MS: That's right.

TI: And then for him to be willing to go out there and talk about it, it's been a very powerful thing for the community. This weekend they're having a conference at Seattle University talking about the twenty-fifth anniversary of the coram nobis cases. And I noticed you're going to be a speaker there. Can you tell me a little bit about what you're going to be talking about?

MS: Well, I think my theme is really what Gordon Hirabayashi taught me about courage. And I think I'm going to talk a little bit about my experiences with him and what it meant to my family to learn from me about what he went through and what he stood for. And I think I'm going to review the contributions that I think he has made in terms of being a standard bearer, a role model for all Americans, and really having the courage of their convictions. And he was, I think that that's the main theme, because he's influenced not only me, but he's influenced my family, and he's influenced all of my law clerks who worked with me. In fact, when Gordon died, lots of people that I know sent me copies of his obituary with little notes. And one of them I will read is on the letterhead of the Secretary of Homeland Security, Janet Napolitano, who was my law clerk at one point, sent me a copy of the obituary and said that, "All of (your) law clerks believe that this is one of the most important if not the most important opinion that you have written." And I thought -- and I will say on Saturday -- that I just think of how overwhelmed Gordon Hirabayashi would be to think that the person in the Cabinet most responsible for our nation's internal security is well aware on a personal level of his story and believes in what he did. I think it's just remarkable.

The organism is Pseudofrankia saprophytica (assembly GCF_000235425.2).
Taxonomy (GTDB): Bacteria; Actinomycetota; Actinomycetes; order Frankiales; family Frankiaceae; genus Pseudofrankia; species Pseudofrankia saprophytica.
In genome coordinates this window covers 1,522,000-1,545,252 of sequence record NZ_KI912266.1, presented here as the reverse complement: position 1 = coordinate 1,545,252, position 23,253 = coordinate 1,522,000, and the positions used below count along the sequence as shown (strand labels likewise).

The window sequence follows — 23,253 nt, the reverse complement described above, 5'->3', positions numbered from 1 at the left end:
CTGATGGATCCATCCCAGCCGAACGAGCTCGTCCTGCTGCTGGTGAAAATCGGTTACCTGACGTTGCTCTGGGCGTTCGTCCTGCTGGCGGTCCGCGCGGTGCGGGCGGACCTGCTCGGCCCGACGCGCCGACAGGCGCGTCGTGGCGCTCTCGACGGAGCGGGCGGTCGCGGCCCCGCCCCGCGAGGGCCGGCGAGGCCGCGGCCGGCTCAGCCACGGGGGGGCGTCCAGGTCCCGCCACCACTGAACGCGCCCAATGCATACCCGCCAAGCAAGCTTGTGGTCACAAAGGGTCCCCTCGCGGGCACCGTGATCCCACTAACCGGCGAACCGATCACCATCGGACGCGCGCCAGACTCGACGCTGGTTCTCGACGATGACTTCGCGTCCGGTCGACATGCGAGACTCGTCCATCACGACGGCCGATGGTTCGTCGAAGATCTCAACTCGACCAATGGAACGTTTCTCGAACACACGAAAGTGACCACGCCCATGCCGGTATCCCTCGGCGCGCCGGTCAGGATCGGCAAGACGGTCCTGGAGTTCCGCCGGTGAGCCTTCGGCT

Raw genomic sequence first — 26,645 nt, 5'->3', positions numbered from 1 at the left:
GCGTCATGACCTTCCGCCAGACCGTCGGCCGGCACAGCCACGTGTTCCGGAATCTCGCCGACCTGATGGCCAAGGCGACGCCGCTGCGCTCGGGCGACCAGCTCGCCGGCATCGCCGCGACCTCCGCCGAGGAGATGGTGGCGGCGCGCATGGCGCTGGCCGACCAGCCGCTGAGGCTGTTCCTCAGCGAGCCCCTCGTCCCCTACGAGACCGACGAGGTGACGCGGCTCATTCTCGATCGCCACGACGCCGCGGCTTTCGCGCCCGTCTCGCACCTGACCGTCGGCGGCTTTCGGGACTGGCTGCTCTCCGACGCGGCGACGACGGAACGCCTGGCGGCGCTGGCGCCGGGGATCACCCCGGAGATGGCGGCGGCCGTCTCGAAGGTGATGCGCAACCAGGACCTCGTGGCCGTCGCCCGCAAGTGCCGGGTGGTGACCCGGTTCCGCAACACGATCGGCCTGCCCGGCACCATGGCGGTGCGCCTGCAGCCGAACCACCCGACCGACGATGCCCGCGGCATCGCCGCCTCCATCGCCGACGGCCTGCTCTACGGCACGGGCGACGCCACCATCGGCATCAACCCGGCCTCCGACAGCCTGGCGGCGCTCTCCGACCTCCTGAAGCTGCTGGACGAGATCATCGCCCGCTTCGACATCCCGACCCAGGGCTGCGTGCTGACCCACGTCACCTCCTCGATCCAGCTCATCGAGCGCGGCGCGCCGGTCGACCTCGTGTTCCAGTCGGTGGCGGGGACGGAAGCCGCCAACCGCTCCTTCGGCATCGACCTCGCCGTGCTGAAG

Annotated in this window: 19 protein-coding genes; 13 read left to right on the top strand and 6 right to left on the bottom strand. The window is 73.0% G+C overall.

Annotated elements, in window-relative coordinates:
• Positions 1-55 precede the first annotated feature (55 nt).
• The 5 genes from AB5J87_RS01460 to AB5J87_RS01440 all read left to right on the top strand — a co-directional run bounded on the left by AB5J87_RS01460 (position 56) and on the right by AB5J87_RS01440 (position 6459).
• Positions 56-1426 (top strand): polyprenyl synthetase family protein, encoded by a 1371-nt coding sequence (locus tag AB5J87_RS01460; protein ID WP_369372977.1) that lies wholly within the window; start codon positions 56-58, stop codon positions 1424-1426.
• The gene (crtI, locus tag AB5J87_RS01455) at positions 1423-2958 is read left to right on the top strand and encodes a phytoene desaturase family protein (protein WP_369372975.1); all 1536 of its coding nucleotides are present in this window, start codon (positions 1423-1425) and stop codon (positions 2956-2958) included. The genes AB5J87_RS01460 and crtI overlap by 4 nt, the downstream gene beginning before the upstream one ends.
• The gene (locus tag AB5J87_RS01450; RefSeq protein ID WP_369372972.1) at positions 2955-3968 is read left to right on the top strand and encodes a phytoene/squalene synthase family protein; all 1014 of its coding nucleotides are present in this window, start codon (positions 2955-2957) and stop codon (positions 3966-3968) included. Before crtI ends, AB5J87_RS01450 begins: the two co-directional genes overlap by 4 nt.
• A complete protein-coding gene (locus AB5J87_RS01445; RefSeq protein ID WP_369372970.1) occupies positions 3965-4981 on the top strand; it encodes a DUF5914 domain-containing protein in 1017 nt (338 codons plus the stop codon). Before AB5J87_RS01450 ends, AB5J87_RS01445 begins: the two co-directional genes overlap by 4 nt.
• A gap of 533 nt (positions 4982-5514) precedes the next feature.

TI: That's extraordinary.

MS: So there are ripples that will go on through history from stories like this.

<End Segment 6> - Copyright &copy; 2012 Densho. All Rights Reserved.